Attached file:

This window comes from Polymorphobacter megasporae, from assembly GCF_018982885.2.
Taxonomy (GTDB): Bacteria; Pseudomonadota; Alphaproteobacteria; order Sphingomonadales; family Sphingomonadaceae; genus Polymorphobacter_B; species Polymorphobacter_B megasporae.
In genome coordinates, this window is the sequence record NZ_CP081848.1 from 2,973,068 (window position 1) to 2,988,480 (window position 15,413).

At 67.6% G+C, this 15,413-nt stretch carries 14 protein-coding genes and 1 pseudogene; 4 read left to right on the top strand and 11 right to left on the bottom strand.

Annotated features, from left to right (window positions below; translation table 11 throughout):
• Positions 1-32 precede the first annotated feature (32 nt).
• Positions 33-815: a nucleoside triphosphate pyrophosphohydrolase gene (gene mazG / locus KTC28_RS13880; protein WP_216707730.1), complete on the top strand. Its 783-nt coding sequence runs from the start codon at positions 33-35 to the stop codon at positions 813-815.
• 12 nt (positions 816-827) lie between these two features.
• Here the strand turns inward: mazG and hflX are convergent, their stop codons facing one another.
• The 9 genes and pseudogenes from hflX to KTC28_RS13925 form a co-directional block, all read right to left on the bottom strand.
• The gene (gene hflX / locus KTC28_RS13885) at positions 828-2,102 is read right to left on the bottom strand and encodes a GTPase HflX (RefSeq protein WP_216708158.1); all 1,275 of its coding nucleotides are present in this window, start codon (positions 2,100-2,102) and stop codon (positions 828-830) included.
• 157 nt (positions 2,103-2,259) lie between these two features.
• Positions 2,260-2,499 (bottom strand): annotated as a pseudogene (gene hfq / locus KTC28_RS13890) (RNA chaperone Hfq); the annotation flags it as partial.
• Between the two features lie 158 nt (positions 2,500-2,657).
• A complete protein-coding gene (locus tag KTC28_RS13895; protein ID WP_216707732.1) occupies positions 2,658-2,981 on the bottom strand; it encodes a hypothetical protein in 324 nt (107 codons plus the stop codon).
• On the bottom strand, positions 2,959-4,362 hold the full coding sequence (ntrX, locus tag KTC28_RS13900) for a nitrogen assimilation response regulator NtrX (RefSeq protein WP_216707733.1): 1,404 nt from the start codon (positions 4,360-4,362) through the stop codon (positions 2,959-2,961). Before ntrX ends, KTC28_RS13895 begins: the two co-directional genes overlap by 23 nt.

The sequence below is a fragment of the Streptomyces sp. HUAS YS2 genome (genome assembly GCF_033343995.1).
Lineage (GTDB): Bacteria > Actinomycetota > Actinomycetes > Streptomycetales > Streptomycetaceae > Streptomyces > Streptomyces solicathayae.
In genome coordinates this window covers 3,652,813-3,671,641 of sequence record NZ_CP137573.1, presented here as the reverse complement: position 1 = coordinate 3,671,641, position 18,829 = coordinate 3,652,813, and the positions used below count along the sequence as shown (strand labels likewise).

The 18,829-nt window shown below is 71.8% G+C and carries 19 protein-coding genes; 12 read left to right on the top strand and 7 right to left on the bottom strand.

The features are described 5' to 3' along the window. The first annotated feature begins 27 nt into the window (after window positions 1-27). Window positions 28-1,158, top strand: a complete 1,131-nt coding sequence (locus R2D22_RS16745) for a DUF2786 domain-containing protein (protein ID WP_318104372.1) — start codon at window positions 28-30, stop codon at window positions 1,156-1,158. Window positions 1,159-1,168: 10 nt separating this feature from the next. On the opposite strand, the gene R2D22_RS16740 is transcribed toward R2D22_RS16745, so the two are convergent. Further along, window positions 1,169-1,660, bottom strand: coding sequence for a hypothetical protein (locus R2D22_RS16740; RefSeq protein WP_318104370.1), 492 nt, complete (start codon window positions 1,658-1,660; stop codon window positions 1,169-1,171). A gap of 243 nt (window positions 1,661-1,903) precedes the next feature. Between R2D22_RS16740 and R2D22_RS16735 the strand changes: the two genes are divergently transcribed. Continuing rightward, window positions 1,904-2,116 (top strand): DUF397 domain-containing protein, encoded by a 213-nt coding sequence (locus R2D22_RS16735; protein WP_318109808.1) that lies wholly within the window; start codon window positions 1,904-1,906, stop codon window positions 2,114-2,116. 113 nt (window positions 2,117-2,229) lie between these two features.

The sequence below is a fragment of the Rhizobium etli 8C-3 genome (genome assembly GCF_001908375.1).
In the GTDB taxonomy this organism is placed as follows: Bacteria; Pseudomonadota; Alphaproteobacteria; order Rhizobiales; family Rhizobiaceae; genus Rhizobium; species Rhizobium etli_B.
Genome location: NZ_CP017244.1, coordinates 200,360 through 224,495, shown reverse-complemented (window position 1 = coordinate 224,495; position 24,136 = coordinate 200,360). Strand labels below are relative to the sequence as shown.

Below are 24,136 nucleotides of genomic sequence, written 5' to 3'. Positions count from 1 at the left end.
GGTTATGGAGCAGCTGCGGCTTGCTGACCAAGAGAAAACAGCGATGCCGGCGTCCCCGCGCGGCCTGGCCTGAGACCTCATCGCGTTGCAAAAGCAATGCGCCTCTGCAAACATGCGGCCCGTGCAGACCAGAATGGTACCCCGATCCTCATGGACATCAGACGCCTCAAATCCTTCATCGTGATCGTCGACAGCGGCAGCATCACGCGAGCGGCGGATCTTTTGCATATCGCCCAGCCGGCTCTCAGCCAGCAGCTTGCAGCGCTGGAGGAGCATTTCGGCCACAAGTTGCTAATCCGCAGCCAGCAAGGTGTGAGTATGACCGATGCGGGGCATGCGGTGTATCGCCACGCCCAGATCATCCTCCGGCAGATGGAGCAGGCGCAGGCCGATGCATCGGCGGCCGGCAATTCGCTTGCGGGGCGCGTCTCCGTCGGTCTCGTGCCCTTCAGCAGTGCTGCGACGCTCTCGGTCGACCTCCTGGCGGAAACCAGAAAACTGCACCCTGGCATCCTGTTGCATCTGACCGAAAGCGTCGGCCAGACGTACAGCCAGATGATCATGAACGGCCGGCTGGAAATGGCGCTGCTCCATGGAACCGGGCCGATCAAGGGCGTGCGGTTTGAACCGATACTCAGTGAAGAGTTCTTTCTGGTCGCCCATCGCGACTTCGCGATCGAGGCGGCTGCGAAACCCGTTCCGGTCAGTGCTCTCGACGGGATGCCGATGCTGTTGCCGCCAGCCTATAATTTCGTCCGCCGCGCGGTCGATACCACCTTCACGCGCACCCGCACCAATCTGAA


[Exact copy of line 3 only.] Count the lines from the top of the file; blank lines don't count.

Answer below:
In genome coordinates, this window is the sequence record NZ_CP081848.1 from 2,973,068 (window position 1) to 2,988,480 (window position 15,413).